ARM Cement opens search for a strategic investor

ARM Cement opens search for a strategic investor

ARM Cement is seeking a strategic investor to provide equity capital, the chief executive said on Friday, after its shares plunged following problems in producing clinker and other challenges at its new Tanzanian operations.

Kenya’s second-largest cement maker behind LafargeHolcim’s Bamburi Cement has posted losses in recent years as returns from its expansion into Tanzania failed to meet expectations. It has sold some assets to reduce debt.

ARM’s shares have plunged 85 percent in the past four years, tumbling from 98 shillings ($0.95) per share to Friday’s close of 14.30 shillings.

Commenting on the search for a partner, CEO Pradeep Paunrana told Reuters: “The process is open and it may be an injection of equity, it may be partial sale. It could be any structure the board will decide on.”

He said there had been “significant interest”, without offering details. ARM was being guided by a London advisory firm that specialises in the cement industry and building materials, he said, without naming it.

Global cement firms have been seeking to expand in Africa to take advantage of rapidly growing economies and major public transport and other infrastructure projects.

Some firms have sought to expand through acquisitions. Nigeria’s Dangote Cement, majority owned by Africa’s richest man Aliko Dangote, is keen to buy South Africa’s PPC.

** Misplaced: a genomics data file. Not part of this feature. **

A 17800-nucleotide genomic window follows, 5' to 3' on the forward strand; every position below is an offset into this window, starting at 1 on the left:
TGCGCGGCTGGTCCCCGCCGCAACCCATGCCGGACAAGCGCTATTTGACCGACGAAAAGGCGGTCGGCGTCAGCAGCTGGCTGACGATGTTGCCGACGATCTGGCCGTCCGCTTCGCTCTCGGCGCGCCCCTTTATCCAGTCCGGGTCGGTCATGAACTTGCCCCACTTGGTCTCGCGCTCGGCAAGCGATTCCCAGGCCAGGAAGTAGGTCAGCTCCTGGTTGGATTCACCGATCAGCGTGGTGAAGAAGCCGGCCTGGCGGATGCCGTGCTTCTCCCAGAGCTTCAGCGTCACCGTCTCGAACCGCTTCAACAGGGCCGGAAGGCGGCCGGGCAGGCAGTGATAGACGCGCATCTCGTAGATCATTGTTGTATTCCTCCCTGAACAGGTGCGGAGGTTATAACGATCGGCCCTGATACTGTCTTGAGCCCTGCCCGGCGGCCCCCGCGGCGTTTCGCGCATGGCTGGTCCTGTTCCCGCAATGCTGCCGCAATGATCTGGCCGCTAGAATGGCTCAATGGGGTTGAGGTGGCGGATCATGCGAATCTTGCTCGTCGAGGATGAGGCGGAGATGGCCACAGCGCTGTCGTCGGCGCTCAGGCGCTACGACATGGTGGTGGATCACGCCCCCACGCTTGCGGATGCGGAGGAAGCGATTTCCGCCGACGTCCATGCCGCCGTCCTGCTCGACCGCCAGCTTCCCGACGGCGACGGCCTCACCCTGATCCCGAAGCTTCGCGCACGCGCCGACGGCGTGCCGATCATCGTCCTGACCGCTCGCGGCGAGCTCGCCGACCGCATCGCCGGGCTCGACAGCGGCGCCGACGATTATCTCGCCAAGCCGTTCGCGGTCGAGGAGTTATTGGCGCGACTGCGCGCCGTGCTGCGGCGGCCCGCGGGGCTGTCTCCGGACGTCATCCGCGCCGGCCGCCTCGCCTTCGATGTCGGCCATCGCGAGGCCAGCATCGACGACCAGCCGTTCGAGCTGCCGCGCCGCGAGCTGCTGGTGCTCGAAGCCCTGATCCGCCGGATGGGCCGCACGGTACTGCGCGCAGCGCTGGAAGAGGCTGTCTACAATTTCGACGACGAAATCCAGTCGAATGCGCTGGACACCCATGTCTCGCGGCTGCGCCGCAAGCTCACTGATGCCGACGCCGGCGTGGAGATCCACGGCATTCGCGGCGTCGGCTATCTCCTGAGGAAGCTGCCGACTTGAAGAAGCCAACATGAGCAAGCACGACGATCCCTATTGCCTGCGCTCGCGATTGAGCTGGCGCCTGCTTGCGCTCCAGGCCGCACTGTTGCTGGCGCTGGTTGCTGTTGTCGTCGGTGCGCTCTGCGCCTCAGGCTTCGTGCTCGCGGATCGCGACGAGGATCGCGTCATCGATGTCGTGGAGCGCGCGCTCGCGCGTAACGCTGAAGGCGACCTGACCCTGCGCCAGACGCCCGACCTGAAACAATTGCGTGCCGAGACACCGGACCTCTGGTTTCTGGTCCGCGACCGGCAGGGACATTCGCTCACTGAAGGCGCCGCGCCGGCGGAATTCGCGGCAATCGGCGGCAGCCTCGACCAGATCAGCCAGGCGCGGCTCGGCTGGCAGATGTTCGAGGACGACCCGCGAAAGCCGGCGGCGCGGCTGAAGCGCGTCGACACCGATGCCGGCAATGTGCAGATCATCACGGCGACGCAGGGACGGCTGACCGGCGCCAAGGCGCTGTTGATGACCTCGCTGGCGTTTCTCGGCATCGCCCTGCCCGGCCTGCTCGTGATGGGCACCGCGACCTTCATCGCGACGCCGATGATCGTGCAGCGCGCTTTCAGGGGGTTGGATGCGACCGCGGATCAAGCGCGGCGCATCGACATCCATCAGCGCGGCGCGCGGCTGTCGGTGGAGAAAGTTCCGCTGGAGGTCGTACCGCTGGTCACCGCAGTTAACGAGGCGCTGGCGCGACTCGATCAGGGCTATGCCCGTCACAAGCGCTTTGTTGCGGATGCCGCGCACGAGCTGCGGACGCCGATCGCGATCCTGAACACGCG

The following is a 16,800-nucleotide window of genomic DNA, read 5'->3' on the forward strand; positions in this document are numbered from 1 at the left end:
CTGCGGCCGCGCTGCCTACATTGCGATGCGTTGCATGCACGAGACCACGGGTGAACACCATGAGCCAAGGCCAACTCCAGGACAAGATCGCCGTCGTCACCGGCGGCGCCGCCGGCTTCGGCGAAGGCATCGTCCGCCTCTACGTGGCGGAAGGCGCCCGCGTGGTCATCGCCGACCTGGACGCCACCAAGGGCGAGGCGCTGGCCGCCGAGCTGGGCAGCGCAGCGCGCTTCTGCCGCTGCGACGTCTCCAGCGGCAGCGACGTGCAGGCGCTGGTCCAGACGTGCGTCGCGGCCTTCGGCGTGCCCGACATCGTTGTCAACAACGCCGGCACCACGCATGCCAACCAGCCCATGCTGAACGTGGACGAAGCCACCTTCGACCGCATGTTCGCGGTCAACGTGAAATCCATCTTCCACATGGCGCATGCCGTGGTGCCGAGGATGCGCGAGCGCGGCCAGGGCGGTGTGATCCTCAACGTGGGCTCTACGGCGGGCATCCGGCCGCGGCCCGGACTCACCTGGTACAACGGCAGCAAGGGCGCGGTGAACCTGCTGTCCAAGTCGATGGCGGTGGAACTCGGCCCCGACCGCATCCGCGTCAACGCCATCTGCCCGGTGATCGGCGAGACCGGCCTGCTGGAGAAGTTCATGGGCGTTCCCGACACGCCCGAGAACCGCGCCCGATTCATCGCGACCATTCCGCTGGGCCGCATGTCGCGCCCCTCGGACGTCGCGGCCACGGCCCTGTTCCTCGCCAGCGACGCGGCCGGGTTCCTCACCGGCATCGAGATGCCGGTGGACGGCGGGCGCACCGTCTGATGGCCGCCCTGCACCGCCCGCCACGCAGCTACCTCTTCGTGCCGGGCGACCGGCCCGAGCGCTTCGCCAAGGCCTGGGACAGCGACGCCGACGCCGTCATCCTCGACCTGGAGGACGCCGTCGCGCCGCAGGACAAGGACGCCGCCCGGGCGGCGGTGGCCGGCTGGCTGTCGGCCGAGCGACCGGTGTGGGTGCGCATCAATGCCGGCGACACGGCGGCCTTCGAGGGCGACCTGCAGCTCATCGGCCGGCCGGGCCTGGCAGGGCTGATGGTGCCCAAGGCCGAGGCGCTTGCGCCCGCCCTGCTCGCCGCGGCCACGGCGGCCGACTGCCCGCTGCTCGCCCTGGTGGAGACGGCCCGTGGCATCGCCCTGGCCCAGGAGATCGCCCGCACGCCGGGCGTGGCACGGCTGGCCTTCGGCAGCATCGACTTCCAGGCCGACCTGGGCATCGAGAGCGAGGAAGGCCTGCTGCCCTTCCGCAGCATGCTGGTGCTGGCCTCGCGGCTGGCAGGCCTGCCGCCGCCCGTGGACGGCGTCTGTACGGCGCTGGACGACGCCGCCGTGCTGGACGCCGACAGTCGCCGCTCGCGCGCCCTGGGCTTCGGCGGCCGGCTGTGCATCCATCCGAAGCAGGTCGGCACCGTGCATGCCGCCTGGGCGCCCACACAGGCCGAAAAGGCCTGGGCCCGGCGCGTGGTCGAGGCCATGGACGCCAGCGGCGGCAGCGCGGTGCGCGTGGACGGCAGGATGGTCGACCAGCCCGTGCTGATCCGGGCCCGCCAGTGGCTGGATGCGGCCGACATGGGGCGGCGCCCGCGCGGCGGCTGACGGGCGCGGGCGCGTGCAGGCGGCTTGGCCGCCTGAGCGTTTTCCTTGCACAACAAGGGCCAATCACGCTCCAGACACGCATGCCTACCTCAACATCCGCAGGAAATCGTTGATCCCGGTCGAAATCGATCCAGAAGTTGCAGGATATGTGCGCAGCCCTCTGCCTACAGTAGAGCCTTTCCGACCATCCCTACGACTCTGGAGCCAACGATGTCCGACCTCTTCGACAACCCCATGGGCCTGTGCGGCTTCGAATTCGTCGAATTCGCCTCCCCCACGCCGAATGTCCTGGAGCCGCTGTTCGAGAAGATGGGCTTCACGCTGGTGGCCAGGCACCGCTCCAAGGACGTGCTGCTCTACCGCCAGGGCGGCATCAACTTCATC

ARM’s CEO also said the firm, which has total debt of $125 million, in talks with creditors to restructure $100 million of short and medium-term debt into 10-year borrowing.

Paunrana said ARM’s challenges stemmed from its operations in Tanzania, where it invested in a clinker plant and a grinding plant five years ago.

“The last three years in Tanzania we have had a very difficult operating environment,” he said. “It has left a gap in the balance sheet of the company which needs to be filled.”

He said the situation had improved in recent months after the end of persistent coal shortages that hampered clinker output.

The Tanzanian government had also started to encourage local cement grinders to buy clinker locally, rather than importing the material used in cement making, he said, adding that this was boosting demand for ARM’s clinker and offering good margins.

ARM has clinker production and grinding capacity in Kenya, Paunrana said, along with substantial limestone deposits, used to make clinker. “It is a very strategic asset which is attracting global attention,” he said

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